During the last twenty years, training for corporate or organisational leadership has focused on management skills. It was felt to be politically incorrect to teach characteristics that denoted great leaders of the past. We had, it was felt, passed beyond that concept and the modern boss was one of the boys. The term ‘leader’ was felt to be too authoritarian to be used.
It was like a wonderful rowing boat! We were all part of the rowing team; our managers ensured that we were well fed; we had appropriate rest days and our schedule was carefully worked out to ensure that we were not overworked. During our rostered rowing sessions we were given a powerful drum beat to make sure that we all kept time and didn’t row too fast. It was a wonderfully team, cared for and cosseted.
Unfortunately, we kept rowing into rocks! No-one was charting the course; no-one was making the infinitesimal changes to ensure that we got to where it was we were going; in fact no-one actually knew where it was we were going.
While we had wonderful managers, what we lacked was a leader. A leader who could identify the ultimate destination – a leader who would be up the crow’s nest looking out for ice-bergs ahead.
What has now been recognised is that management, however necessary, is not leadership. So in what way does leadership and management differ?
The Key function of a Manager is to implement the vision. Managers organise resources and manpower to create action which achieves the leader’s vision and goal.
This distinction can often get blurred, and in many cases organisation can be over-managed and under-led. It is important to note that effective leaders often are good managers and vice versa, but the distinction between the two roles should be clearly noted.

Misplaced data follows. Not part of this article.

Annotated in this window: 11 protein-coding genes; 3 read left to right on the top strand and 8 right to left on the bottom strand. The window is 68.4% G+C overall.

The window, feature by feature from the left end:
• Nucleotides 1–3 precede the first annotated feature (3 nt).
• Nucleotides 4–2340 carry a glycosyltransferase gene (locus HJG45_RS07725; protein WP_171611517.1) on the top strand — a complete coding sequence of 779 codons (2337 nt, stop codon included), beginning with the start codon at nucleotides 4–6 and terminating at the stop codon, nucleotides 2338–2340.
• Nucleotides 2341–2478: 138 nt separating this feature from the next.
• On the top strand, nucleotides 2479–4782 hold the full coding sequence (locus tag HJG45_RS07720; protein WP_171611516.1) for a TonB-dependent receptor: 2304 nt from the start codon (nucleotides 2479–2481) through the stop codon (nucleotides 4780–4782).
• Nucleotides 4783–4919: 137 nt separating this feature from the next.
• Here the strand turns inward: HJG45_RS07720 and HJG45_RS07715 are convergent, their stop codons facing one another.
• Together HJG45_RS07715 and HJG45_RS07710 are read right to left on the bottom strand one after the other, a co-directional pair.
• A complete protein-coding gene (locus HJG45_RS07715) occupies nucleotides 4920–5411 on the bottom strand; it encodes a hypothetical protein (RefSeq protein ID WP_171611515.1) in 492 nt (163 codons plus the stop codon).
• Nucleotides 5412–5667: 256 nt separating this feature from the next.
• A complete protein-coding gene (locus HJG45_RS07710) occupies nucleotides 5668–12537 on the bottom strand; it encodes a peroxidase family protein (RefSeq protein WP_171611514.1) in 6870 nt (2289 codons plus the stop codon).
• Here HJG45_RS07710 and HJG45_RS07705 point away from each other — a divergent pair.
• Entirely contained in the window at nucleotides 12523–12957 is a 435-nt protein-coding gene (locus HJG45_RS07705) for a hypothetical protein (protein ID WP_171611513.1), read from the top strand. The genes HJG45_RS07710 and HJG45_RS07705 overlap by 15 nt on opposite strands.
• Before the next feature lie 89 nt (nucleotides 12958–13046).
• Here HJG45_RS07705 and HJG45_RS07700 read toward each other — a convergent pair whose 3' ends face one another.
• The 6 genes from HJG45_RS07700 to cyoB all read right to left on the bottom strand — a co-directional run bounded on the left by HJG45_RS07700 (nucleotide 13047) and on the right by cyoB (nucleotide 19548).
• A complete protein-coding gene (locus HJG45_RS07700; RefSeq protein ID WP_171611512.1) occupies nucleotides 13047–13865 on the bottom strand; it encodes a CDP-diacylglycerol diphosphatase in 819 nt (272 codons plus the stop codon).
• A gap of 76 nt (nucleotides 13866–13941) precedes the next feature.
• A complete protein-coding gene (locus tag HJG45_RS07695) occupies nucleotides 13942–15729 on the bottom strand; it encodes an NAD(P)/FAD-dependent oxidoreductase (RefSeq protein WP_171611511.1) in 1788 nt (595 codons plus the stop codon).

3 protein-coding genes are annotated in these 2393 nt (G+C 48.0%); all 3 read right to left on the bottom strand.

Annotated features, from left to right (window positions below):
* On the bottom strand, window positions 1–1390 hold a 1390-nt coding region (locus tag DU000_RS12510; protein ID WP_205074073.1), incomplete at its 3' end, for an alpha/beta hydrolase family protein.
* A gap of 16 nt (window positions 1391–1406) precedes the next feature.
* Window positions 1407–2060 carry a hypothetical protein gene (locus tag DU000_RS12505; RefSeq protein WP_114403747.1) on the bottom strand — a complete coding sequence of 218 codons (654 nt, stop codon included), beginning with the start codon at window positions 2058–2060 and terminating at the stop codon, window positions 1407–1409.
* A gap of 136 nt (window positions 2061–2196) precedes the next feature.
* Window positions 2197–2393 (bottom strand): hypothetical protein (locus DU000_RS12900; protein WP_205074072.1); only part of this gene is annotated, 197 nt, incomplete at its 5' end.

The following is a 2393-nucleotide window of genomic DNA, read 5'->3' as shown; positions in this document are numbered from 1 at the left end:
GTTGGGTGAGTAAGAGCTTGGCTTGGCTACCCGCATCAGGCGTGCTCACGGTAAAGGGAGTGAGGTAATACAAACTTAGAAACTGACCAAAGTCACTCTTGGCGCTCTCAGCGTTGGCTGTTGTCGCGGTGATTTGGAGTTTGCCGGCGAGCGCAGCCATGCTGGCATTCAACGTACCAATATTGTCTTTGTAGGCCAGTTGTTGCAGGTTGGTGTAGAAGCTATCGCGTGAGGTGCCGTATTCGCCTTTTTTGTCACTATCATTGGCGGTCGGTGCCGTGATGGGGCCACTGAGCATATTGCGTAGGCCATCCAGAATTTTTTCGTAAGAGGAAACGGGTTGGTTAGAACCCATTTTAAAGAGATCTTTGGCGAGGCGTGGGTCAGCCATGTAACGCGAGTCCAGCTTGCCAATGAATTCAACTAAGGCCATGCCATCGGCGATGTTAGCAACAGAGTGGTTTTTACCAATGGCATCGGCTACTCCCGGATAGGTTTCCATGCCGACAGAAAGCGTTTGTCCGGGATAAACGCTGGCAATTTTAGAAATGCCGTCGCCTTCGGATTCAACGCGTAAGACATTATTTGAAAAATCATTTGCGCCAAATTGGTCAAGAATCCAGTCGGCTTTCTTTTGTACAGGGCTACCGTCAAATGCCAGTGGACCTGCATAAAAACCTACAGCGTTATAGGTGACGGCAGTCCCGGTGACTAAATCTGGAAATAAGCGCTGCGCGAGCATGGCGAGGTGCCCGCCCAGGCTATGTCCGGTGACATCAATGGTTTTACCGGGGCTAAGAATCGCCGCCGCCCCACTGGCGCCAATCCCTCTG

There are three simple criteria which I believe identify Leadership:
· Leadership is a related concept – It can only exist in relation to others. Leadership cannot exist in isolation. If there is no-one to follow, then there can be no leaders.
· Leadership is a process. Leadership requires action; it cannot exist in a vacuum. In order to lead the leader must do something.
· Leadership requires persuasion – Today’s Leaders avoid the authoritarian approach and work to motivate others to change their behaviour in order to implement the plan.
While much research has concentrated on leadership style, recent studies now realise that an effective leader can often use more than one style of leadership. A well trained leader will not be bound by what is seen to be their natural style. The good leader recognises that different situations often need different styles of leadership and will respond accordingly.
Leadership is a skill which can be taught to anyone who has the wish to learn. Basically, there must be a will to lead, and not everyone is comfortable with that concept. Some people will not willingly put themselves in a leadership position and that is fine. They will have skills and traits that will make them indispensable to the team. Leadership must first come from a willingness to lead. Given that, anyone can be taught the model, and put it into practice in their organisation.
There is a difference between managing the organisation and leading it. Leadership means having the will to lead, getting the knowledge and skills to lead, making a vision to be followed and putting that vision into practice. We can all, if we choose, become effective leaders.
Trischel offers one hour presentations on Leadership; which are ideal for that team building training day. Contact us at firstname.lastname@example.org to discuss your requirements.